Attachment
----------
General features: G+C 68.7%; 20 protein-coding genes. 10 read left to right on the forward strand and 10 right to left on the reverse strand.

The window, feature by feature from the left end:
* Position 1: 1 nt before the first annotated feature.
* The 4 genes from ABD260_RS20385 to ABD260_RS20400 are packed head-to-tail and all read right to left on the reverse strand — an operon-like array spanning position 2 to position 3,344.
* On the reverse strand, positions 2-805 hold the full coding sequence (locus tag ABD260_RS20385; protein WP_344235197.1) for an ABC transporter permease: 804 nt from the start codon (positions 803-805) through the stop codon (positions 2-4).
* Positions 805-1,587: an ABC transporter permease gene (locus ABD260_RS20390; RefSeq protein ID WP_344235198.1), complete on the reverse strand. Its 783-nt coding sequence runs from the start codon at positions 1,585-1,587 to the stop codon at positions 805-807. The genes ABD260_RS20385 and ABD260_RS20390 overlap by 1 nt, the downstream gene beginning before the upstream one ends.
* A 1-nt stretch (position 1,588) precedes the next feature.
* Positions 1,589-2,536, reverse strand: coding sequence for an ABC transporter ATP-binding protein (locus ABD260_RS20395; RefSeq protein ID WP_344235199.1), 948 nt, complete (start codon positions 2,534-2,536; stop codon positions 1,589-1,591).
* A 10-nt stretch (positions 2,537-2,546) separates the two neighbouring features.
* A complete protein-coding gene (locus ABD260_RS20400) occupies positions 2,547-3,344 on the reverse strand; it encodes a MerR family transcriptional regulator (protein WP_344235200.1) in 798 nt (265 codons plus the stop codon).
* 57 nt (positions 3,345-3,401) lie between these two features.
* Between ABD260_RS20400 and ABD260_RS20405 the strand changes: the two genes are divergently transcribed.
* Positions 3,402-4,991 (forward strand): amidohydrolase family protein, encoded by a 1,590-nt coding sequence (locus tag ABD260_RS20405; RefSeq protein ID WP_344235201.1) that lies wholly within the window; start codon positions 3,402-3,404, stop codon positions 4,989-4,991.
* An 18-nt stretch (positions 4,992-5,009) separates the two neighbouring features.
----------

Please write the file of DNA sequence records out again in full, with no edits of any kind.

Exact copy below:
General features: G+C 68.7%; 20 protein-coding genes. 10 read left to right on the forward strand and 10 right to left on the reverse strand.

The window, feature by feature from the left end:
* Position 1: 1 nt before the first annotated feature.
* The 4 genes from ABD260_RS20385 to ABD260_RS20400 are packed head-to-tail and all read right to left on the reverse strand — an operon-like array spanning position 2 to position 3,344.
* On the reverse strand, positions 2-805 hold the full coding sequence (locus tag ABD260_RS20385; protein WP_344235197.1) for an ABC transporter permease: 804 nt from the start codon (positions 803-805) through the stop codon (positions 2-4).
* Positions 805-1,587: an ABC transporter permease gene (locus ABD260_RS20390; RefSeq protein ID WP_344235198.1), complete on the reverse strand. Its 783-nt coding sequence runs from the start codon at positions 1,585-1,587 to the stop codon at positions 805-807. The genes ABD260_RS20385 and ABD260_RS20390 overlap by 1 nt, the downstream gene beginning before the upstream one ends.
* A 1-nt stretch (position 1,588) precedes the next feature.
* Positions 1,589-2,536, reverse strand: coding sequence for an ABC transporter ATP-binding protein (locus ABD260_RS20395; RefSeq protein ID WP_344235199.1), 948 nt, complete (start codon positions 2,534-2,536; stop codon positions 1,589-1,591).
* A 10-nt stretch (positions 2,537-2,546) separates the two neighbouring features.
* A complete protein-coding gene (locus ABD260_RS20400) occupies positions 2,547-3,344 on the reverse strand; it encodes a MerR family transcriptional regulator (protein WP_344235200.1) in 798 nt (265 codons plus the stop codon).
* 57 nt (positions 3,345-3,401) lie between these two features.
* Between ABD260_RS20400 and ABD260_RS20405 the strand changes: the two genes are divergently transcribed.
* Positions 3,402-4,991 (forward strand): amidohydrolase family protein, encoded by a 1,590-nt coding sequence (locus tag ABD260_RS20405; RefSeq protein ID WP_344235201.1) that lies wholly within the window; start codon positions 3,402-3,404, stop codon positions 4,989-4,991.
* An 18-nt stretch (positions 4,992-5,009) separates the two neighbouring features.